Illicit drugs and their use are a dominant concern of politicians, policy makers and the general public. As such, this second edition of the popular Illicit Drugs: Use and Control provides a timely, up-to-date discussion of the key issues raised in the first edition, whilst also providing new chapters which address:
- Class, gender and race
- The geo-politics of illicit drug production and distribution
- Britain’s drug use within a global context
Drawing information from wide-ranging sources, Adrian Barton illuminates the complex nature and broad impact illicit drug use carries in its wake and provides an overview of the contemporary state of the drug 'scene'.
This accessible book, with its inclusion of new pedagogical features, will be essential reading for students and researchers working in the area of drugs and society.
Table of Contents
1. Preface and acknowledgements 2. British society and illicit drug use: historical perspectives 3. Measuring the ‘problem’: drug use in contemporary Britain 4. The British State’s legal and medical responses to illicit drug use 5. Illicit drug use: class, gender and ethnicity 6. Illicit drugs: growth and production 7. The geo-politics of illicit drug production and distribution 8. Illicit drugs: markets and market focus 9. Illicit drugs: paying for the goods and assessing the costs 10. Policing the problem: current trends in U.K. drug policy 11. Comparing British drug policy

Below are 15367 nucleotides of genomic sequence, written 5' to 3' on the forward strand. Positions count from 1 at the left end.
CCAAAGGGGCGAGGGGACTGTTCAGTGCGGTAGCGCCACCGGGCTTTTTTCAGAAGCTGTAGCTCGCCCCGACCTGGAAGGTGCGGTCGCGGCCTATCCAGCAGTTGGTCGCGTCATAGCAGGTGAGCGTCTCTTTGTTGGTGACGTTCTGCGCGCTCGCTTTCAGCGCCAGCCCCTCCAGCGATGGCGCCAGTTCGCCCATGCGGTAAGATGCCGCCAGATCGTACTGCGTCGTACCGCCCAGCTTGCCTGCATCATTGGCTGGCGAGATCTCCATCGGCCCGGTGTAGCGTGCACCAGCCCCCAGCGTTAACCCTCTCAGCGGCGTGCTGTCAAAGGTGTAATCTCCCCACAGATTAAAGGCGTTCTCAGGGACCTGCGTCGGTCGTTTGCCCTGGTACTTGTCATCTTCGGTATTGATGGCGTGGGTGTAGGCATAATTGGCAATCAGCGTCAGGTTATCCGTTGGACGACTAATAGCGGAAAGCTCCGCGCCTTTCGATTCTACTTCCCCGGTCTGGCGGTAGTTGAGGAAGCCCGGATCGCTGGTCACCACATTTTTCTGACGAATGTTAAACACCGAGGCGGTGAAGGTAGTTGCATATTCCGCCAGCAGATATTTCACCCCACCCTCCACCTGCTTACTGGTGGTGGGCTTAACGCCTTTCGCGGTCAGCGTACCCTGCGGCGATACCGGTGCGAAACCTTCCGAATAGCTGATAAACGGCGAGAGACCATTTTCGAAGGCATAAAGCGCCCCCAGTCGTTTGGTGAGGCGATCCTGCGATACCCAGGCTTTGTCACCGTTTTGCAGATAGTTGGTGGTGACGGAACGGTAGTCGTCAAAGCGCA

Adrian Barton is Associate Professor of Criminal Justice at Plymouth Law School, Plymouth University. His research focuses on illicit drug use, child abuse and child protection, and organisational behaviour, and his recent publications include Trust in New Labour (Edward Mellen Press, 2009), Illicit Drugs: Use and Control, 1st edition (Routledge, 2003), and Managing Fragmentation (Ashgate, 2002).